“My heart goes out for that young woman, because she never got to meet her daughter. But my sister was 29-weeks-old, attempted abortion, she was born alive. She should be by all means dead. She’s had malaria multiple times, she’s had heart failure, she has chronic lung disease because of it. But God saved her and the reason I’m here is Christ. Because he put value on her life, and he put value on everyone’s life . . . no matter what side of the argument you’re on, your life is valuable,” argued the visibly moved student, who said that her family has always been “a big advocate of adoption.” And not just advocates: Riley has two other adopted siblings.

Discussing the atmosphere of the pro-life crowd, Riley professed to “just see a lot of people who want to love on other people. They love women, they love children, and they just want to love on people. They just want people to know the value of their own lives as well.”

Not all attendees were young, but all brought the similar kind of youthful vigor and enthusiasm to the table. Joel, an older African-American man at the demonstration, told National Review that while he had always been a Christian, he first became moved after finding a crying and hurt child at a Walmart back in 2008. “As I went to purchase my bread, I was still grieving. There was something wrong with me. I was crying, I was fighting back tears, I got in my truck getting ready to leave the parking lot and I just broke down crying. And I almost hyperventilated, and I finally said ‘God what’s wrong with me? Why do I feel like someone died?’ And he said, ‘they have.’ God spoke to me, the Holy Spirit spoke to me and said ‘somebody has died and these are the babies, the pain you feel, that’s the pain I feel.'”

Joel emphasized not only the obvious, universal issues at play but the racial ones as well. “As a race, we’ve killed over 22 million of our babies, and I care for all life, because we’ve killed over 62 million, but my race particularly,” said Joel, who cited the disproportionately high black abortion rate. “If we don’t fight for life itself, what will stop us from doing any kind of evil?” he asked.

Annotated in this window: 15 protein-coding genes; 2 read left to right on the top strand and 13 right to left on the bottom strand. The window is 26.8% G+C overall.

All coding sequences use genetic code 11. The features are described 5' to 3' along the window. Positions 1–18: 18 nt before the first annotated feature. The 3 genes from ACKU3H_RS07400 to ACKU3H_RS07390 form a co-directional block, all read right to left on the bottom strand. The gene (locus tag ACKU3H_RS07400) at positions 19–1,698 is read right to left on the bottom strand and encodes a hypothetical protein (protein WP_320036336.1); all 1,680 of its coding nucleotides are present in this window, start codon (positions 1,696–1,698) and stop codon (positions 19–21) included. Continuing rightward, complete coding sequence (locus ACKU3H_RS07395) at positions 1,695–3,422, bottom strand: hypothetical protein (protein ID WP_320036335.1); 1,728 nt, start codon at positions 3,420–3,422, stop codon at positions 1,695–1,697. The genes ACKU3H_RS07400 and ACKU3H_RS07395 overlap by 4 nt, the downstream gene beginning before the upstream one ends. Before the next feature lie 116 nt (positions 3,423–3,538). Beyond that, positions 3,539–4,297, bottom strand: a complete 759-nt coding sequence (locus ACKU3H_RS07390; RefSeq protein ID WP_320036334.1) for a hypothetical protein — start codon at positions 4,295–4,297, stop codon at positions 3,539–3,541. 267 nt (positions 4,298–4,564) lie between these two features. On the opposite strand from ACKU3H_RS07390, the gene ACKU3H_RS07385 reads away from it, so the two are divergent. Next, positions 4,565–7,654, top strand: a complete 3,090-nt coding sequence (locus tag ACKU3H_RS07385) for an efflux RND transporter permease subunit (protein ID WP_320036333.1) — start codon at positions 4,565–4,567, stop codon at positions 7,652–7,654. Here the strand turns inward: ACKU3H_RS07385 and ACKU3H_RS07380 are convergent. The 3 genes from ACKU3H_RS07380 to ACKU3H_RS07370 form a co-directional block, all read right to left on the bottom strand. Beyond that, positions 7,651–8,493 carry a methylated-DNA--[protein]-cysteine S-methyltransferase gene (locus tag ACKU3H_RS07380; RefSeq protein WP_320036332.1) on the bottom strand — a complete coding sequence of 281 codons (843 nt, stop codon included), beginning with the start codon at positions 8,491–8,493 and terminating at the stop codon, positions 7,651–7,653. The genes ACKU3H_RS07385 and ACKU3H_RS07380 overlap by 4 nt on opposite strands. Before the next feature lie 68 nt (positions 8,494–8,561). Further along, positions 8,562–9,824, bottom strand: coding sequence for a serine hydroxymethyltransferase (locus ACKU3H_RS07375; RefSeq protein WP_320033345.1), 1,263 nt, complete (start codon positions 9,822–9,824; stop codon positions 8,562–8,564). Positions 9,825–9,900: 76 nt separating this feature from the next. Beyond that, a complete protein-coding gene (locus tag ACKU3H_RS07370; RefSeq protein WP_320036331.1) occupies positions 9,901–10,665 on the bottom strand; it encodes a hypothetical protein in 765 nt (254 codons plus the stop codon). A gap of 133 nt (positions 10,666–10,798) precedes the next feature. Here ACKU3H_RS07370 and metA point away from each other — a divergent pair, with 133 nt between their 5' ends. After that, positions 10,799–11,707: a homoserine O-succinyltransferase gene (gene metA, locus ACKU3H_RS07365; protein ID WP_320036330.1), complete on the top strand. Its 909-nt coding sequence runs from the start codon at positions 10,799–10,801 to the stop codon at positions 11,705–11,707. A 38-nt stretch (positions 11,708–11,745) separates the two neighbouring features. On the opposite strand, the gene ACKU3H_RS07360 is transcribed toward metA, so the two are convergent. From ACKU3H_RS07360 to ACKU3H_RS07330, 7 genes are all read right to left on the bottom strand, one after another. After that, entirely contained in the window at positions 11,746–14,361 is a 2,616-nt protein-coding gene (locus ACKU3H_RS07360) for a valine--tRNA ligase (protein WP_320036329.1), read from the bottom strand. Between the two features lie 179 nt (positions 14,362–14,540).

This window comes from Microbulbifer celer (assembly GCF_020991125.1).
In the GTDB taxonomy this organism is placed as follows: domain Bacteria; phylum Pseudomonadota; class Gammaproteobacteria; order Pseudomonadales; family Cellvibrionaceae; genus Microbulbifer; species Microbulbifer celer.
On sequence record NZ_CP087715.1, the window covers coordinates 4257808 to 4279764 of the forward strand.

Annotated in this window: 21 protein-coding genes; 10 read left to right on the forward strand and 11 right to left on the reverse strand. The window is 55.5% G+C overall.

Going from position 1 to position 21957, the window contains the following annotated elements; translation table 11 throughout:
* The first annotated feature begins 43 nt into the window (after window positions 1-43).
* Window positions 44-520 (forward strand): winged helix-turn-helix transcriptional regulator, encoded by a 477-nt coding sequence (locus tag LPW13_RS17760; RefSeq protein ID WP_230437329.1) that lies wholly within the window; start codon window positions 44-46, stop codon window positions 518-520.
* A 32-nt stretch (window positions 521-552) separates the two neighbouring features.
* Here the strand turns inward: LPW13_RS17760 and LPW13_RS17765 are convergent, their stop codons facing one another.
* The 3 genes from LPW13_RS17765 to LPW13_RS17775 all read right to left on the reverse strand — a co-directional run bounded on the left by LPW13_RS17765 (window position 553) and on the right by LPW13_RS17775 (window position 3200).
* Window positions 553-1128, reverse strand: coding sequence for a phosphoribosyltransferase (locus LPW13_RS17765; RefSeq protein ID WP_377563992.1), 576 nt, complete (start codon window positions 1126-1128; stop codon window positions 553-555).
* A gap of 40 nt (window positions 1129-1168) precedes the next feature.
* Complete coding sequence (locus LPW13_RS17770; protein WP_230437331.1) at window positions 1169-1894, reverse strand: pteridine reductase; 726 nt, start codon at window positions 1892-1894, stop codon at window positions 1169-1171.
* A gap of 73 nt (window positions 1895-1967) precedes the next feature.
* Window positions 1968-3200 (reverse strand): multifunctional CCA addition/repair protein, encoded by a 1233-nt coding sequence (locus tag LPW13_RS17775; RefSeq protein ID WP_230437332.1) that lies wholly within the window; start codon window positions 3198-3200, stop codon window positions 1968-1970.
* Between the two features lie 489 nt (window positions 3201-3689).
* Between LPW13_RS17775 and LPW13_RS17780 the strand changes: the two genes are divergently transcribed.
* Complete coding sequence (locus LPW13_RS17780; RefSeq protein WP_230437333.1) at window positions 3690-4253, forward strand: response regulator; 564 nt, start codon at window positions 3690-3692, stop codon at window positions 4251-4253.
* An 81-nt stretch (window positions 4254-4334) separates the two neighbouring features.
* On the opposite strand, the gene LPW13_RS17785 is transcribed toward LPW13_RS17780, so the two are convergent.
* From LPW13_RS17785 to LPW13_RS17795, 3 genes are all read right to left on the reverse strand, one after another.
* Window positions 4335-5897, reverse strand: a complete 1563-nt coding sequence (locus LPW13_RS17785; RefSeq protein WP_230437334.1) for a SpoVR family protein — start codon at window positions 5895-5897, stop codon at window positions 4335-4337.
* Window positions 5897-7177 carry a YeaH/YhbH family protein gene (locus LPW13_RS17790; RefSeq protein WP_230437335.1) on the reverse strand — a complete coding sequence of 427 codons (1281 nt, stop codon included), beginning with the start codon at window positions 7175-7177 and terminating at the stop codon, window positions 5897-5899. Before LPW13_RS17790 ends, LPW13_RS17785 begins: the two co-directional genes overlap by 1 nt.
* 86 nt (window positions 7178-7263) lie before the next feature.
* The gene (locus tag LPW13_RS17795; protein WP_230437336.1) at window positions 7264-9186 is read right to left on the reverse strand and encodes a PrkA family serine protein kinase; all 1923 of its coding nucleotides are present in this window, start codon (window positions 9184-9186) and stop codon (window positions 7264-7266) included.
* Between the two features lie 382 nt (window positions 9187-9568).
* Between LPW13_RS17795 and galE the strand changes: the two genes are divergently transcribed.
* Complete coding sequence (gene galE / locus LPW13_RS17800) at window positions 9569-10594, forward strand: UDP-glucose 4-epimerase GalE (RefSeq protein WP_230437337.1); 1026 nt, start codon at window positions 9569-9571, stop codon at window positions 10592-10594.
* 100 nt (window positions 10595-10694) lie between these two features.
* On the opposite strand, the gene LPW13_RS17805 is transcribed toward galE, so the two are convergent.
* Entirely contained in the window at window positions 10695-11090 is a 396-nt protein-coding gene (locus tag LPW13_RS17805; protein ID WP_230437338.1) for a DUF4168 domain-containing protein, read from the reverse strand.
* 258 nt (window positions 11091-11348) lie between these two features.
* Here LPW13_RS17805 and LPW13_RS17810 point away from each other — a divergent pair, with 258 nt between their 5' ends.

Vanessa, an African-American grandmother, concurred, “a society that can kill babies, that’s barbaric. I don’t think America’s barbaric, and I think women are misled.”

“When you look at a little one, we see their little arms and legs and so it’s important. And I’m a grandmom. I’ve got four beautiful grandchildren, and I want other people to have grandchildren,” offered Vanessa, simply but powerfully.

Vanessa told National Review that she had always been pro-life, but had gotten “off the sidelines” over the last few years, calling the pro-choice movement part of a broader pattern of how “our children are sacrificed in these cultural wars.” She said that despite not living in Virginia, she donated to the campaign of Glenn Youngkin, who made education a focus of his successful effort to take the governor’s mansion in the state. “My family lives in Virginia,” she noted.

“Public education, they’re government schools! They’re indoctrinating our children, and children are losing their childhood with all of these adult issues and things that they have to try to process. They’re just children. They should be allowed to be little boys and little girls and figure things out as they go . . . but the government seems to want to have their hand in that,” said Vanessa.

“You can feel the love that people have for babies, and you can feel the love that we have for one another,” she went on. “Even though this is a very sober issue in front of us, we know that God is greater than this issue, and so we can have joy in that with one another.”